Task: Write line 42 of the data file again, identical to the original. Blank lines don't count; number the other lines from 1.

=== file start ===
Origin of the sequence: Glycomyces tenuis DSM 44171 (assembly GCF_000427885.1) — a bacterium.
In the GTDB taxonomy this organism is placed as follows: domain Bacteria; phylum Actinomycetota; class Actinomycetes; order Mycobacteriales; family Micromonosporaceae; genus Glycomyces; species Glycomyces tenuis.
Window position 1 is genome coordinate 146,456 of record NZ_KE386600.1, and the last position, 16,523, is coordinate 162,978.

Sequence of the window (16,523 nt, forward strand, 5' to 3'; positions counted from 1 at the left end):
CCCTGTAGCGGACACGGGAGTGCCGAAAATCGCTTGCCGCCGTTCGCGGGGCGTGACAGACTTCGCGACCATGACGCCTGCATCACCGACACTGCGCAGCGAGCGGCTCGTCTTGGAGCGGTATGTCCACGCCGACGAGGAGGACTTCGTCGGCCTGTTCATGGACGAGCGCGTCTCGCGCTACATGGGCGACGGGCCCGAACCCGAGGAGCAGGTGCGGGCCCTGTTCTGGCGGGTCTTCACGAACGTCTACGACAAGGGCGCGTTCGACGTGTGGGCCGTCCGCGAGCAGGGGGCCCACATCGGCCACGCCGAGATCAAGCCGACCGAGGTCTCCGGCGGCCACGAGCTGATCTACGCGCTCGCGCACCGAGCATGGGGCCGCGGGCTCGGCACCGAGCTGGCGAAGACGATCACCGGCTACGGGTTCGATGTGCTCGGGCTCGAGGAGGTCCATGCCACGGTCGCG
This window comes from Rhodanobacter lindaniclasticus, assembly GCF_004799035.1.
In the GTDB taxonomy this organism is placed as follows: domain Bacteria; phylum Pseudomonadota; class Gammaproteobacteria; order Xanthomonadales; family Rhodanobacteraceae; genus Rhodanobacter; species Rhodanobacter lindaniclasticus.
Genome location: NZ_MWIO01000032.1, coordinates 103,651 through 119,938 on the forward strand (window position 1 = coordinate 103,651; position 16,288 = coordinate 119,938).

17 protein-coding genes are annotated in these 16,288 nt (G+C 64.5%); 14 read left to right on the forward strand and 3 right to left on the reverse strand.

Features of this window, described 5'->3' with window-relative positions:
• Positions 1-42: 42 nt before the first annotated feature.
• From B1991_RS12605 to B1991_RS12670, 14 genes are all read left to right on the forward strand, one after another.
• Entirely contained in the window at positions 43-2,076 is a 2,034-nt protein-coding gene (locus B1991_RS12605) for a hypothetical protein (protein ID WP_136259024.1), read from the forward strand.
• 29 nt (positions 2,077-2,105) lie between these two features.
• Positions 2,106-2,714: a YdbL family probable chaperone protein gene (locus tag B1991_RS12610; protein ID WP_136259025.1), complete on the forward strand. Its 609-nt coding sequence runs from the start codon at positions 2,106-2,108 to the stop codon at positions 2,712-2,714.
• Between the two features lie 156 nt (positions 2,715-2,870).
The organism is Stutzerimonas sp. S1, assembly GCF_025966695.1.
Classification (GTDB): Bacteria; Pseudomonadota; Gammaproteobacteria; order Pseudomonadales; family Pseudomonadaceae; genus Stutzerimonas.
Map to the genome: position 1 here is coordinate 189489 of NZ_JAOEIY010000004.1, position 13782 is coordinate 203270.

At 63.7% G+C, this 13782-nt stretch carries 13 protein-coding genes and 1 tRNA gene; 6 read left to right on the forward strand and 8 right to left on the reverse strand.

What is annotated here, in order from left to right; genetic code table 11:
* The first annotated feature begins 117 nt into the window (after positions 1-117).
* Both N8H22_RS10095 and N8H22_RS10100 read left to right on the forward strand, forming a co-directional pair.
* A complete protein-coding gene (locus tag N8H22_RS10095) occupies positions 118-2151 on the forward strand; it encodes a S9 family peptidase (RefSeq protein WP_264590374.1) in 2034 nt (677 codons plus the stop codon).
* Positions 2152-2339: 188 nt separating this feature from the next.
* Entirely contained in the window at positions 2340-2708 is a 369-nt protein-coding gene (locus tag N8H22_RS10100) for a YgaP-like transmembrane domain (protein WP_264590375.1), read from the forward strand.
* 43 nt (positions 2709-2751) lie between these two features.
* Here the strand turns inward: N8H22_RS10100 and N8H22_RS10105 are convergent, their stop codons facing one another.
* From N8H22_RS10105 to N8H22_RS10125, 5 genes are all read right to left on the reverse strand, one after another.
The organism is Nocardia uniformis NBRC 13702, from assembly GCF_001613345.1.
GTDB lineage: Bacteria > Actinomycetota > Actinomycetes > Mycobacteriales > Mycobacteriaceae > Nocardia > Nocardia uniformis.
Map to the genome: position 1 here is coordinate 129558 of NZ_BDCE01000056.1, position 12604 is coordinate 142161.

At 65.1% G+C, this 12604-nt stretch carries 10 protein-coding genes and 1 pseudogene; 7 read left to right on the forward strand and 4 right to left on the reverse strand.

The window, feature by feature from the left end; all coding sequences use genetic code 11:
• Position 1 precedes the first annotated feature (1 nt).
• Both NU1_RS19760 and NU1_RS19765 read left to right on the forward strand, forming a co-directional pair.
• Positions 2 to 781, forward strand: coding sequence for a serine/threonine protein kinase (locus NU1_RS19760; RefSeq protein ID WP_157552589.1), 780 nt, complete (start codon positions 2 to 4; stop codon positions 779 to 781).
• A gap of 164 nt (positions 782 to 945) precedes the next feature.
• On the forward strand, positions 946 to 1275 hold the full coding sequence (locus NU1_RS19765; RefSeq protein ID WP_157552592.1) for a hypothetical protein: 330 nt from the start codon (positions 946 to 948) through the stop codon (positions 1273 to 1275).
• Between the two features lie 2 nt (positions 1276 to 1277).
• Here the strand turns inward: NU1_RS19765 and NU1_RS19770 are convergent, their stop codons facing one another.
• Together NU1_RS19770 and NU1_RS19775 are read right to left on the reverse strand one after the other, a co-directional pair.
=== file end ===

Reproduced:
• Together NU1_RS19770 and NU1_RS19775 are read right to left on the reverse strand one after the other, a co-directional pair.